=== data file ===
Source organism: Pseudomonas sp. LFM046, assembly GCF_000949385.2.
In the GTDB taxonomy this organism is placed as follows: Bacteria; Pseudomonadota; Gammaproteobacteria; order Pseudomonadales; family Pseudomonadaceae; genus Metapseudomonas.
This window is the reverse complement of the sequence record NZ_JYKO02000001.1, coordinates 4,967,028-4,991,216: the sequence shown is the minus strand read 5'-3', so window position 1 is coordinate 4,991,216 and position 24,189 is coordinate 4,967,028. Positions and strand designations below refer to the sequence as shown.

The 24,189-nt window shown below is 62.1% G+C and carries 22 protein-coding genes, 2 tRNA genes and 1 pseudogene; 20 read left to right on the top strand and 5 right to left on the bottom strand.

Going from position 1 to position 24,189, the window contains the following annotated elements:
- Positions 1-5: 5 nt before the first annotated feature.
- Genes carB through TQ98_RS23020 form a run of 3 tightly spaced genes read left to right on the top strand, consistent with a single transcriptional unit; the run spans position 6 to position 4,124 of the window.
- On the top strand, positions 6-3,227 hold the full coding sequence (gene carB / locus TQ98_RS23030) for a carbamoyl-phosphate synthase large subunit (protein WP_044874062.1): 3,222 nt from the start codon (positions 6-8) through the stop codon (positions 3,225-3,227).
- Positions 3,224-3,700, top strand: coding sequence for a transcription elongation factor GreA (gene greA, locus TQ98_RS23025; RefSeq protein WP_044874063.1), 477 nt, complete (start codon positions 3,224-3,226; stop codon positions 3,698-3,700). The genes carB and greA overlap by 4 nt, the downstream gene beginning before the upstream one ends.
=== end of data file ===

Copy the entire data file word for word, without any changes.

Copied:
Source organism: Pseudomonas sp. LFM046, assembly GCF_000949385.2.
In the GTDB taxonomy this organism is placed as follows: Bacteria; Pseudomonadota; Gammaproteobacteria; order Pseudomonadales; family Pseudomonadaceae; genus Metapseudomonas.
This window is the reverse complement of the sequence record NZ_JYKO02000001.1, coordinates 4,967,028-4,991,216: the sequence shown is the minus strand read 5'-3', so window position 1 is coordinate 4,991,216 and position 24,189 is coordinate 4,967,028. Positions and strand designations below refer to the sequence as shown.

The 24,189-nt window shown below is 62.1% G+C and carries 22 protein-coding genes, 2 tRNA genes and 1 pseudogene; 20 read left to right on the top strand and 5 right to left on the bottom strand.

Going from position 1 to position 24,189, the window contains the following annotated elements:
- Positions 1-5: 5 nt before the first annotated feature.
- Genes carB through TQ98_RS23020 form a run of 3 tightly spaced genes read left to right on the top strand, consistent with a single transcriptional unit; the run spans position 6 to position 4,124 of the window.
- On the top strand, positions 6-3,227 hold the full coding sequence (gene carB / locus TQ98_RS23030) for a carbamoyl-phosphate synthase large subunit (protein WP_044874062.1): 3,222 nt from the start codon (positions 6-8) through the stop codon (positions 3,225-3,227).
- Positions 3,224-3,700, top strand: coding sequence for a transcription elongation factor GreA (gene greA, locus TQ98_RS23025; RefSeq protein WP_044874063.1), 477 nt, complete (start codon positions 3,224-3,226; stop codon positions 3,698-3,700). The genes carB and greA overlap by 4 nt, the downstream gene beginning before the upstream one ends.